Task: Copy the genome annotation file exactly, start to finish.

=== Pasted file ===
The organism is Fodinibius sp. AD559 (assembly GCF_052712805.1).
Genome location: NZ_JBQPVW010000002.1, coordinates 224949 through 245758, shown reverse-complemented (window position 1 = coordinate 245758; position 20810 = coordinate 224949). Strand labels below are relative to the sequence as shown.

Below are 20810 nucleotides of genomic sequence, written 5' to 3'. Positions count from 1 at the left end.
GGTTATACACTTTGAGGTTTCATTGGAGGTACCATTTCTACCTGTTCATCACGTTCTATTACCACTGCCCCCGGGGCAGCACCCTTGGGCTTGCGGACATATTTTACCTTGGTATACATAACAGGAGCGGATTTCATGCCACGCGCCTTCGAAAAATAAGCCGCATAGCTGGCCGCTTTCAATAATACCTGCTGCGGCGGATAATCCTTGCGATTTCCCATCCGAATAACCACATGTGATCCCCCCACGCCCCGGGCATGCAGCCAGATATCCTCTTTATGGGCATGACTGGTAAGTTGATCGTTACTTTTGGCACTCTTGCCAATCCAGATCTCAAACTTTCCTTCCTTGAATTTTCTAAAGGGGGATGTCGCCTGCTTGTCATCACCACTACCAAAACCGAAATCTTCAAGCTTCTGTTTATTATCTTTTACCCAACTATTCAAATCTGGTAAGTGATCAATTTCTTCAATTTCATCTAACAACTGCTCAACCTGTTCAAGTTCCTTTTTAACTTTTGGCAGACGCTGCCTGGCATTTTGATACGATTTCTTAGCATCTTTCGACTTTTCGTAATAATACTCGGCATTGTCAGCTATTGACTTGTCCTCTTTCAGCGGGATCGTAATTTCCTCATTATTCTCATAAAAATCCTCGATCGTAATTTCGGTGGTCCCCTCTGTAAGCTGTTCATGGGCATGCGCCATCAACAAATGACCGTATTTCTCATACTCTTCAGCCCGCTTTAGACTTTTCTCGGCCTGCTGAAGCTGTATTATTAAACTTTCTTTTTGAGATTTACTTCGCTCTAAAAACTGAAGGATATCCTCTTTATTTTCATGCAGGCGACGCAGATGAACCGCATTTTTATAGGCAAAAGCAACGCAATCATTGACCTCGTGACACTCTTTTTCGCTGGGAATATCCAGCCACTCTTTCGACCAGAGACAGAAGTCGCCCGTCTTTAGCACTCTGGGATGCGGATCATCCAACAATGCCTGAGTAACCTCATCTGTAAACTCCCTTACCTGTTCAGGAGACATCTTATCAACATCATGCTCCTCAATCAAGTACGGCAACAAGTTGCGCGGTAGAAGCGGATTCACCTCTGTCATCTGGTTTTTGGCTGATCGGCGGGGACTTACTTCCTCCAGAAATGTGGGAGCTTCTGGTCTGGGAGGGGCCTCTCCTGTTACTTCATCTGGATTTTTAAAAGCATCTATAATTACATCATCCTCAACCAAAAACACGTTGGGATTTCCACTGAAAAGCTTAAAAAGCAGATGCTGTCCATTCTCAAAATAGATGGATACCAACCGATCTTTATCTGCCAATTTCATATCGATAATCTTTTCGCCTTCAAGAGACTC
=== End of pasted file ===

The organism is Fodinibius sp. AD559 (assembly GCF_052712805.1).
Genome location: NZ_JBQPVW010000002.1, coordinates 224949 through 245758, shown reverse-complemented (window position 1 = coordinate 245758; position 20810 = coordinate 224949). Strand labels below are relative to the sequence as shown.

Below are 20810 nucleotides of genomic sequence, written 5' to 3'. Positions count from 1 at the left end.
GGTTATACACTTTGAGGTTTCATTGGAGGTACCATTTCTACCTGTTCATCACGTTCTATTACCACTGCCCCCGGGGCAGCACCCTTGGGCTTGCGGACATATTTTACCTTGGTATACATAACAGGAGCGGATTTCATGCCACGCGCCTTCGAAAAATAAGCCGCATAGCTGGCCGCTTTCAATAATACCTGCTGCGGCGGATAATCCTTGCGATTTCCCATCCGAATAACCACATGTGATCCCCCCACGCCCCGGGCATGCAGCCAGATATCCTCTTTATGGGCATGACTGGTAAGTTGATCGTTACTTTTGGCACTCTTGCCAATCCAGATCTCAAACTTTCCTTCCTTGAATTTTCTAAAGGGGGATGTCGCCTGCTTGTCATCACCACTACCAAAACCGAAATCTTCAAGCTTCTGTTTATTATCTTTTACCCAACTATTCAAATCTGGTAAGTGATCAATTTCTTCAATTTCATCTAACAACTGCTCAACCTGTTCAAGTTCCTTTTTAACTTTTGGCAGACGCTGCCTGGCATTTTGATACGATTTCTTAGCATCTTTCGACTTTTCGTAATAATACTCGGCATTGTCAGCTATTGACTTGTCCTCTTTCAGCGGGATCGTAATTTCCTCATTATTCTCATAAAAATCCTCGATCGTAATTTCGGTGGTCCCCTCTGTAAGCTGTTCATGGGCATGCGCCATCAACAAATGACCGTATTTCTCATACTCTTCAGCCCGCTTTAGACTTTTCTCGGCCTGCTGAAGCTGTATTATTAAACTTTCTTTTTGAGATTTACTTCGCTCTAAAAACTGAAGGATATCCTCTTTATTTTCATGCAGGCGACGCAGATGAACCGCATTTTTATAGGCAAAAGCAACGCAATCATTGACCTCGTGACACTCTTTTTCGCTGGGAATATCCAGCCACTCTTTCGACCAGAGACAGAAGTCGCCCGTCTTTAGCACTCTGGGATGCGGATCATCCAACAATGCCTGAGTAACCTCATCTGTAAACTCCCTTACCTGTTCAGGAGACATCTTATCAACATCATGCTCCTCAATCAAGTACGGCAACAAGTTGCGCGGTAGAAGCGGATTCACCTCTGTCATCTGGTTTTTGGCTGATCGGCGGGGACTTACTTCCTCCAGAAATGTGGGAGCTTCTGGTCTGGGAGGGGCCTCTCCTGTTACTTCATCTGGATTTTTAAAAGCATCTATAATTACATCATCCTCAACCAAAAACACGTTGGGATTTCCACTGAAAAGCTTAAAAAGCAGATGCTGTCCATTCTCAAAATAGATGGATACCAACCGATCTTTATCTGCCAATTTCATATCGATAATCTTTTCGCCTTCAAGAGACTC